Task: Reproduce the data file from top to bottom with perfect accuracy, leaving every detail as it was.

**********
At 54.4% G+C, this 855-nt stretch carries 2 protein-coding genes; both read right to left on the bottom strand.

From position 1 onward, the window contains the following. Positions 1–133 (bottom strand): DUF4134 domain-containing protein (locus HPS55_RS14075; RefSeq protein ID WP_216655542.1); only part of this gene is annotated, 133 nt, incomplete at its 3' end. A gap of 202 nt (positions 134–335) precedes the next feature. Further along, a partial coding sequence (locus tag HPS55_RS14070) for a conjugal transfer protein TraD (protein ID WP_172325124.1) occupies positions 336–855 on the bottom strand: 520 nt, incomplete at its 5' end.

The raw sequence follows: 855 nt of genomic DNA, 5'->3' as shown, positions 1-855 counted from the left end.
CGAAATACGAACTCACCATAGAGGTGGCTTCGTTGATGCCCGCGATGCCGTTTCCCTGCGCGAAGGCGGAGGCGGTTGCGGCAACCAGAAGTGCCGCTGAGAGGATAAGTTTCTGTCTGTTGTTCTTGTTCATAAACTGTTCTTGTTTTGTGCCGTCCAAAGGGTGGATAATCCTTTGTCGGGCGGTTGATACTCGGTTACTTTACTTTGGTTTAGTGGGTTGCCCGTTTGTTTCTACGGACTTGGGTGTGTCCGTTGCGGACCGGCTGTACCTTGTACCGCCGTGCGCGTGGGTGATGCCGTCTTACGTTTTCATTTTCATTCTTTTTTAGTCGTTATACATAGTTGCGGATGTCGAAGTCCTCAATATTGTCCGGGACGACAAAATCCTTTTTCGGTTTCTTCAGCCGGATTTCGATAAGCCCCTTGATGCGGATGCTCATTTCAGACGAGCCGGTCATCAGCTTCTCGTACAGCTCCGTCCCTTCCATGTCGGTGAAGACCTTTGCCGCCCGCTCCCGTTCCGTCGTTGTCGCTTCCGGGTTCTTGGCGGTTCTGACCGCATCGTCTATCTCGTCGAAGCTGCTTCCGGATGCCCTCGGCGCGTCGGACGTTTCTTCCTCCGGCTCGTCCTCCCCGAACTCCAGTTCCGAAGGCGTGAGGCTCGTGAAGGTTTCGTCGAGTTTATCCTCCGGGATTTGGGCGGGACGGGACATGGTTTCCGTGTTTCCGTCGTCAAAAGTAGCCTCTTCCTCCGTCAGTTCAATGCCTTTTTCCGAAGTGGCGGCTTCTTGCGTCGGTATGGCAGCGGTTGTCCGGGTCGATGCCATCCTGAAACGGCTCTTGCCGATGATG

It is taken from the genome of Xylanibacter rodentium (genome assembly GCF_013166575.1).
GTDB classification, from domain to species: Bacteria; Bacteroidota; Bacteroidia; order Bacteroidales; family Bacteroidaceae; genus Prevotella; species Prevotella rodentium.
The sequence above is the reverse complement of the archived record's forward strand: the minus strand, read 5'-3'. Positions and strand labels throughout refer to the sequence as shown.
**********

At 54.4% G+C, this 855-nt stretch carries 2 protein-coding genes; both read right to left on the bottom strand.

From position 1 onward, the window contains the following. Positions 1–133 (bottom strand): DUF4134 domain-containing protein (locus HPS55_RS14075; RefSeq protein ID WP_216655542.1); only part of this gene is annotated, 133 nt, incomplete at its 3' end. A gap of 202 nt (positions 134–335) precedes the next feature. Further along, a partial coding sequence (locus tag HPS55_RS14070) for a conjugal transfer protein TraD (protein ID WP_172325124.1) occupies positions 336–855 on the bottom strand: 520 nt, incomplete at its 5' end.

The raw sequence follows: 855 nt of genomic DNA, 5'->3' as shown, positions 1-855 counted from the left end.
CGAAATACGAACTCACCATAGAGGTGGCTTCGTTGATGCCCGCGATGCCGTTTCCCTGCGCGAAGGCGGAGGCGGTTGCGGCAACCAGAAGTGCCGCTGAGAGGATAAGTTTCTGTCTGTTGTTCTTGTTCATAAACTGTTCTTGTTTTGTGCCGTCCAAAGGGTGGATAATCCTTTGTCGGGCGGTTGATACTCGGTTACTTTACTTTGGTTTAGTGGGTTGCCCGTTTGTTTCTACGGACTTGGGTGTGTCCGTTGCGGACCGGCTGTACCTTGTACCGCCGTGCGCGTGGGTGATGCCGTCTTACGTTTTCATTTTCATTCTTTTTTAGTCGTTATACATAGTTGCGGATGTCGAAGTCCTCAATATTGTCCGGGACGACAAAATCCTTTTTCGGTTTCTTCAGCCGGATTTCGATAAGCCCCTTGATGCGGATGCTCATTTCAGACGAGCCGGTCATCAGCTTCTCGTACAGCTCCGTCCCTTCCATGTCGGTGAAGACCTTTGCCGCCCGCTCCCGTTCCGTCGTTGTCGCTTCCGGGTTCTTGGCGGTTCTGACCGCATCGTCTATCTCGTCGAAGCTGCTTCCGGATGCCCTCGGCGCGTCGGACGTTTCTTCCTCCGGCTCGTCCTCCCCGAACTCCAGTTCCGAAGGCGTGAGGCTCGTGAAGGTTTCGTCGAGTTTATCCTCCGGGATTTGGGCGGGACGGGACATGGTTTCCGTGTTTCCGTCGTCAAAAGTAGCCTCTTCCTCCGTCAGTTCAATGCCTTTTTCCGAAGTGGCGGCTTCTTGCGTCGGTATGGCAGCGGTTGTCCGGGTCGATGCCATCCTGAAACGGCTCTTGCCGATGATG

It is taken from the genome of Xylanibacter rodentium (genome assembly GCF_013166575.1).
GTDB classification, from domain to species: Bacteria; Bacteroidota; Bacteroidia; order Bacteroidales; family Bacteroidaceae; genus Prevotella; species Prevotella rodentium.
The sequence above is the reverse complement of the archived record's forward strand: the minus strand, read 5'-3'. Positions and strand labels throughout refer to the sequence as shown.